Muteless in Oregon

Discussion in 'Trumpet Discussion' started by turtlejimmy, Jun 23, 2010.

  1. jedwards

    jedwards New Friend

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    Jul 1, 2010
    Northern Virginia
    Hi Turtle,

    I tried Flips' Celebration horn the night I bought my Wild Thing. It's a great horn, I just fell in love with the WT so it followed me home and has been my primary Bb ever since.

    Have to agree with you about muted horn work. There are times when nothing sounds better. Just did some Miles style muted work in the studio. Nothing else would have sounded right.

    Jim
     
  2. Ed Lee

    Ed Lee Utimate User

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    I am not disputing "coloration" when needed, as per Miles et al. Too, I'm not attempting now to perform for others or money, I just much prefer the open sound of brass. Hey, I've got a rack of mutes, Harmon, straight, cup, and plunger in addition to my Silent Brass plus a few others and will use them when called for, but that doesn't mandate that I have to like them. Really IMO they are just novelties which doesn't deny that many like such. I've heard many using them and heard the same player without, and I'll say it once again, I prefer the open brass sound better. Next stop, a synthesizer, MOOG type, for brass! Uuck IMO!
     
  3. turtlejimmy

    turtlejimmy Utimate User

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    Open brass is the cat's pajamas, no doubt about it. I love it too Ed.
     
  4. Ed Lee

    Ed Lee Utimate User

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    As we have a cat,"Snoops", she goes in the bedroom and crawls under our bed to hide and whines when I played with Silent Brass. She also whines when I emit the Bb, not the A, from my portable Seiko metronome but doesn't go and hide. Still, will sleep through all the music I play live (without mute) or on open speaker from CD. Can't figure this cat's auditory response, not that it matters. Also, she doesn't wear pajamas, but one better not have string ties on theirs ... or else.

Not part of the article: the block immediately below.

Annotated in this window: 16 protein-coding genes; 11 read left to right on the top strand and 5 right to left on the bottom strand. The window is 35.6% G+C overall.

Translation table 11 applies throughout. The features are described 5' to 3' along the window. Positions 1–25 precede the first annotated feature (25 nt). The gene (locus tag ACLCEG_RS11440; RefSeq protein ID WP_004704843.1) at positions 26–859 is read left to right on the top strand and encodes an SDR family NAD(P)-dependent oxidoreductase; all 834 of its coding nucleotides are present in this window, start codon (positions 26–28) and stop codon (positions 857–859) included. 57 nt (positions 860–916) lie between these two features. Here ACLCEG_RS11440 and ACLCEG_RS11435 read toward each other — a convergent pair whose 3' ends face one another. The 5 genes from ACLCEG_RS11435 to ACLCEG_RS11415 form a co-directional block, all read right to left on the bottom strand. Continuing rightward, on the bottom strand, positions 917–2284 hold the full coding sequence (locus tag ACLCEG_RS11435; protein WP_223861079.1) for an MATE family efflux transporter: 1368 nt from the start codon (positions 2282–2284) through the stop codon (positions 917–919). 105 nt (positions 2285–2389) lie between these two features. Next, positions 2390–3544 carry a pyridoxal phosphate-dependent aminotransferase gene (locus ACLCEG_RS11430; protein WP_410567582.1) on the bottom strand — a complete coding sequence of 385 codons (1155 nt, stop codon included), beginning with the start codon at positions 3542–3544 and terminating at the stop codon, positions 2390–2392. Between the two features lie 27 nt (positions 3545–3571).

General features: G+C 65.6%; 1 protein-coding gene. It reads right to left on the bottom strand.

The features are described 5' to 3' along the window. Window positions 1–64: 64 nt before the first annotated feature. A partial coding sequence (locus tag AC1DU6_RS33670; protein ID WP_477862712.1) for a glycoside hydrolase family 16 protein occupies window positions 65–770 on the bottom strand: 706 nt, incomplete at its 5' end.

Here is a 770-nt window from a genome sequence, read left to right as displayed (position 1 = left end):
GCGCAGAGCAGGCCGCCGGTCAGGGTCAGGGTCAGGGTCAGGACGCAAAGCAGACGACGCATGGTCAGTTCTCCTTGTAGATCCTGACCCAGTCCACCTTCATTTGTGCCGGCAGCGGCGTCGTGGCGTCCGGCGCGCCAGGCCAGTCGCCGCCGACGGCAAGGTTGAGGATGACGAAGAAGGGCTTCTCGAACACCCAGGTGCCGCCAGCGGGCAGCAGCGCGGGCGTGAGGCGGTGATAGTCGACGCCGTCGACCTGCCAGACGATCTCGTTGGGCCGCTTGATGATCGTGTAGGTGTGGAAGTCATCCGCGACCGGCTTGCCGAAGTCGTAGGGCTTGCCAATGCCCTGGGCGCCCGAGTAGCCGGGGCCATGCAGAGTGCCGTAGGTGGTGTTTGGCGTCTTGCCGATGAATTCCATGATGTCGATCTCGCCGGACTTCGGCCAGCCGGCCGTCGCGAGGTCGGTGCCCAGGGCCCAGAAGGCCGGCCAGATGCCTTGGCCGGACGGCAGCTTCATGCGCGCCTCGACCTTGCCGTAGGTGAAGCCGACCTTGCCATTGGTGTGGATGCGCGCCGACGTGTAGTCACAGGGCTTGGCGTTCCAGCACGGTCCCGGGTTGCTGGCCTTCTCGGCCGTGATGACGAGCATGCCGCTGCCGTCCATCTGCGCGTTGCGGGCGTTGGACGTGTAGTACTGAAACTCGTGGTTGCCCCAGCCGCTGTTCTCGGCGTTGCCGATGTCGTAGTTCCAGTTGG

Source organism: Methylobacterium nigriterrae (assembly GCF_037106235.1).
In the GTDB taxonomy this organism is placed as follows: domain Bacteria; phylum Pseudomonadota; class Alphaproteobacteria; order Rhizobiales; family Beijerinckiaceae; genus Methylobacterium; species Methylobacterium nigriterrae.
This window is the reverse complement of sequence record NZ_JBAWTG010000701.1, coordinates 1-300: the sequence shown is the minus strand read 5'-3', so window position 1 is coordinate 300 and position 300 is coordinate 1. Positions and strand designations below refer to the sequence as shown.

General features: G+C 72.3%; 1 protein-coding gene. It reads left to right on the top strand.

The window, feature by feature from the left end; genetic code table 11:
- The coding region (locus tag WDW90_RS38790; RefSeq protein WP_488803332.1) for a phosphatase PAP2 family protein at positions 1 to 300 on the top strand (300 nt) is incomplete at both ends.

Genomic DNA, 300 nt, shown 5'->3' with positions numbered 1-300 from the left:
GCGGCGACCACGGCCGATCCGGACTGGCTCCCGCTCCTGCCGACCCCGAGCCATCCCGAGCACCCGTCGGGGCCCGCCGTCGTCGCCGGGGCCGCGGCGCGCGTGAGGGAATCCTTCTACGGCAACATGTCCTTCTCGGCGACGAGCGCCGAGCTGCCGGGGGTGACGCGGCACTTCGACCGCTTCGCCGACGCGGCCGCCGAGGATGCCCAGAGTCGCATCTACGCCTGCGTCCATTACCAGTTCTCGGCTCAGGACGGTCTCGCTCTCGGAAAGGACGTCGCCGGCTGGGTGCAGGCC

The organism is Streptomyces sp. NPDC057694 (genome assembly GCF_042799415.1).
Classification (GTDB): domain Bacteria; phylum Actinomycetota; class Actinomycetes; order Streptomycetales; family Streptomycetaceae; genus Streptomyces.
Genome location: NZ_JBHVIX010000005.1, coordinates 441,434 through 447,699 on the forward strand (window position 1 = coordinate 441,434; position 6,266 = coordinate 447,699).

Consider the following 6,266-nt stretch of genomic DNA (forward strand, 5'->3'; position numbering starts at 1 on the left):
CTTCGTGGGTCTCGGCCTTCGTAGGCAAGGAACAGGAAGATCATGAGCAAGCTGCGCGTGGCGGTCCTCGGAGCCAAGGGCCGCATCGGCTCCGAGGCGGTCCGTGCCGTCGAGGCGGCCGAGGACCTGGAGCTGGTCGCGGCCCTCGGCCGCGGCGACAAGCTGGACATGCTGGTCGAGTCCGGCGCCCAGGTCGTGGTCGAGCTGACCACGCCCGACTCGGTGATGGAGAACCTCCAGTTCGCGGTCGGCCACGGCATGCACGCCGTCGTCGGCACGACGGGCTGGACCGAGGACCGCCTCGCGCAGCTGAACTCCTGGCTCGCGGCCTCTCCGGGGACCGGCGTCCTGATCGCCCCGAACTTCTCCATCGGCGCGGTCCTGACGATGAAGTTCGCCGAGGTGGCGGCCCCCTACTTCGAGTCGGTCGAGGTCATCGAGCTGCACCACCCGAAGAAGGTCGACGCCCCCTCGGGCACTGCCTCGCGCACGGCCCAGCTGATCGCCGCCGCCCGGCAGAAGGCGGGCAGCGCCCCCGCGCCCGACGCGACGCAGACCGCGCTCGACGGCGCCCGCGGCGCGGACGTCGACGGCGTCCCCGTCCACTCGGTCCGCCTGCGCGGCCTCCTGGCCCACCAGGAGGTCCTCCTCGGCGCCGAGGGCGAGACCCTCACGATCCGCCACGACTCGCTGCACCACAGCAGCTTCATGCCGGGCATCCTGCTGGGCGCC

Last edited: Jul 1, 2010
  5. turtlejimmy

    turtlejimmy Utimate User

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    Interesting to note ... about MUTES. If you go into Kadleck's Corner, there is a thread about mutes and in that thread is a kind of recipe for adjusting a Humes and Berg Cup Mute to make it play more in tune. For me that meant sandpapering the cork until the cup fit "just about to touch the bell, with a tiny gap." Definitely more in tune! That's a big help.

    Turtle
     
  6. rowuk

    rowuk Moderator Staff Member

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    I used weather stripping (not the foam type) for doors/windows to increase the thickness of the mute corks. I have a couple of horns with exactly this issue (not peashooters either). Apply a thin film of contact cement on the cork, let dry and then apply the self-adhesive weather stripping.

    Alternatively, most decent bottles of wine have corks. An exacto knife can create thicker corks from them very quickly.
     
  7. turtlejimmy

    turtlejimmy Utimate User

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    Yet another good reason to go for the better wine!

    With cork readily available and glueing, cutting, shaping (with sandpaper or whatever) easy to do, it makes you want to experiment. I took my Jo-Ral 3 in 1 Cup Mute and sanded the cork down so that it fits with the rubber touching the trumpet bell. With no gap like this it makes a fantastic PRACTICE MUTE, very quiet and in-tune sounding, especially with the felt material ring in place. Got the thumbs up from my neighbors.

    Turtle
     

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